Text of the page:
• How do I detect never before seen malicious behaviors or attacks?
  • Can I rapidly define an M.O. of an attack and then look across a large timeframe and dispersed enterprise to find other instances of similar activity? Basically, how compromised am I?
  • What types of logging and context provide the most value for detection?
  • How might I reduce SIEM event volume, or tune the funnel to dramatically increase the fidelity of detection?
  • Can I cluster false positives and nuisance events to remove them from active monitoring?
  • Who is my most suspicious privileged user or senior business person?
  • Where do most of my detections come from? users, data sources, enterprise segments etc...
  • Of the attacks that get past my detection teams what would have detected them? root cause analysis
  • What is the relative skill set demonstrated during this attack?
  • How many accounts are involved in this compromise?


  • How well is my operational security infrastructure managed?
  • Can I quantify the risk reduction impact of specific spending initiatives and track their value over time?
  • How can I most effectively communicate situational awareness to business leaders?
  • What type of metrics are truly actionable and what is the best way to present them to decision makers?
  • What are the most important parameters to focus on for efficiency improvements?
  • How can I increase the efficiency of my IT security spending? Without impacting effectiveness?
  • What is the event volume to detection value ratio for all my enterprise security systems?
  • In root cause analysis of events where could I have broken the attack lifecycle before it impacted me?
  • How long does it take for a business process change until I see the metrics respond? How responsive are my metrics?

Governance Risk and Compliance:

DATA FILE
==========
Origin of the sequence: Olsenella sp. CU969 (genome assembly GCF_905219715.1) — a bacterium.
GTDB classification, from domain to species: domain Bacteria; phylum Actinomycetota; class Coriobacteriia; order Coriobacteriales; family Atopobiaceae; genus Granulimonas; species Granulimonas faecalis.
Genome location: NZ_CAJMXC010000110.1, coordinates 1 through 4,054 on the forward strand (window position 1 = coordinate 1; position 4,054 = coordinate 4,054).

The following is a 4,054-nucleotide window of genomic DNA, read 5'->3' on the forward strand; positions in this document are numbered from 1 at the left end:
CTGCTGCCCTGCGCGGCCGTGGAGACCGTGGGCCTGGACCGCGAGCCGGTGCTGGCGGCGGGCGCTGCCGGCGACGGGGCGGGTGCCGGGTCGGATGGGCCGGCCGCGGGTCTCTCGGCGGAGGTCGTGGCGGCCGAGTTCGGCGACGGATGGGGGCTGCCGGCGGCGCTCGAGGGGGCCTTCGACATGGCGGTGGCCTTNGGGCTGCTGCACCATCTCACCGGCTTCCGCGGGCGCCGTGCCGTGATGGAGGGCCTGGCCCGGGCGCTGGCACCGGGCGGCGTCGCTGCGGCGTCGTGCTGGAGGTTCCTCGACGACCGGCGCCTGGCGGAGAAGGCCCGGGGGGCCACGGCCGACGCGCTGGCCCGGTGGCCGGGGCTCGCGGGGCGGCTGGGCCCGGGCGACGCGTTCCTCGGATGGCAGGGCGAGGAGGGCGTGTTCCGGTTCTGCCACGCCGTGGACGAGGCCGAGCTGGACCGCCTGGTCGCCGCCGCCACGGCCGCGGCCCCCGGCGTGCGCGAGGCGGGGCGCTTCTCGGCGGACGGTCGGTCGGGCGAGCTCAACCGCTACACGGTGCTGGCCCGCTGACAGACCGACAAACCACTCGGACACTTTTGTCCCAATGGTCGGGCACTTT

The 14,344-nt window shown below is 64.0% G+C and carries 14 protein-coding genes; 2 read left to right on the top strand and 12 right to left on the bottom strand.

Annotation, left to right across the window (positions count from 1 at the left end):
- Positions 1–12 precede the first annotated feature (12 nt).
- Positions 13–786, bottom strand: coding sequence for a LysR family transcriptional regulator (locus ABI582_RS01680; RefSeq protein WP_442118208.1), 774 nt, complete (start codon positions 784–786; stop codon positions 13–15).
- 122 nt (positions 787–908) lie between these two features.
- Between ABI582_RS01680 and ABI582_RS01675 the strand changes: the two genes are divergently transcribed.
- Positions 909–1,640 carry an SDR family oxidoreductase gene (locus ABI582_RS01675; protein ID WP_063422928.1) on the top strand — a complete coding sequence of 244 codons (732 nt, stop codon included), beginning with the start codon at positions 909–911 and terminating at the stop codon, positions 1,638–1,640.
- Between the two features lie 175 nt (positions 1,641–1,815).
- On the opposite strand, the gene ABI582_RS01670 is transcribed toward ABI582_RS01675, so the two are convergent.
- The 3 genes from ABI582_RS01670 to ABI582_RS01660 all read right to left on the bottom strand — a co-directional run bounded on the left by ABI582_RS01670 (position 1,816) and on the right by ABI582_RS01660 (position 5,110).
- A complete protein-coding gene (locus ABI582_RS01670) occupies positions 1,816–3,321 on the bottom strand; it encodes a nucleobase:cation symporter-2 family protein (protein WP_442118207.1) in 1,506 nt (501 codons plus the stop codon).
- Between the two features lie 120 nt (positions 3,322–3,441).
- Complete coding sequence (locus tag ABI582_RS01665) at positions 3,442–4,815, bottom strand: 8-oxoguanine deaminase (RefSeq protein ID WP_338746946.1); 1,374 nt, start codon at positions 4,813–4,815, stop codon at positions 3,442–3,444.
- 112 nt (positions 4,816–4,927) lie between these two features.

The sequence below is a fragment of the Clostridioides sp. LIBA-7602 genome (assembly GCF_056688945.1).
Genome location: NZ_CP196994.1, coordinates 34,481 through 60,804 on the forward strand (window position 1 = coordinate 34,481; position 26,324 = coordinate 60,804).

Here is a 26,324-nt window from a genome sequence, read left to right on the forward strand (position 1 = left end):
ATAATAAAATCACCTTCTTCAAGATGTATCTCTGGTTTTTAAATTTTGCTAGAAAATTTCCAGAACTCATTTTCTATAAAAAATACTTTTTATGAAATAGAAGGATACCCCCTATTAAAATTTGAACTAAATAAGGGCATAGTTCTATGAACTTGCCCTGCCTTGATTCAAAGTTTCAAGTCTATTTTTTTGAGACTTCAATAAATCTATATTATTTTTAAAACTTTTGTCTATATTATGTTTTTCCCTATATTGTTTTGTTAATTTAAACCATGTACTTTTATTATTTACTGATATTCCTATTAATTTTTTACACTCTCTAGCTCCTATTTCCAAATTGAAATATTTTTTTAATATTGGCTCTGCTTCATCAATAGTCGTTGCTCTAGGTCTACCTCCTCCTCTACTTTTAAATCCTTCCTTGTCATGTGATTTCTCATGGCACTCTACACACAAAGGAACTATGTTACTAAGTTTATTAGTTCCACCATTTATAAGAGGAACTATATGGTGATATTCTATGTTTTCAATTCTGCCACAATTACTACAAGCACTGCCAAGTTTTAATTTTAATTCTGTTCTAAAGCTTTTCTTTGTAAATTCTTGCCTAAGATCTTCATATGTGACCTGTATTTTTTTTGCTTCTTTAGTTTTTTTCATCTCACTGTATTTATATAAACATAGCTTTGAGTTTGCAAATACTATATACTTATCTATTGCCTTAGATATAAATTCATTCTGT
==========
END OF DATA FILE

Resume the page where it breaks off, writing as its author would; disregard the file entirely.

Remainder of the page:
• What are the norms across any parameter you can define at a moment's notice?
  • Is there one technology choice in my business that aggregates too much risk and should be re-engineered?
  • How effectively are my compliance controls preventing bad things from happening?
  • Where should I focus my controls?
  • Which core business processes have inadequate separation of duties?
  • How accurate is the IT business context used for correlation?
  • Which security domain am I quantitatively weakest at?
  • In terms of systems controls which are best for prevention or detection?
  • Which core business process is being attacked when a specific piece of infrastructure is involved? Are disparate pieces of infrastructure that all support a single core business process being attacked?
  • What is the standard behavior deviation for every class of user in my environment? Can I produce a report for each with a list of outliers?

... And of course, what the #@*^% just happened?


It was really difficult to group these questions and lots of argument could be generated about where these questions belong, and of course any list of questions is going to be incomplete. This is a lot to ask of any system, but these questions need to be answered by our industry and Big Data as delivered by HAVEn is a strong step in the right direction. To learn more about the current state of security operations see the ground breaking paper published here: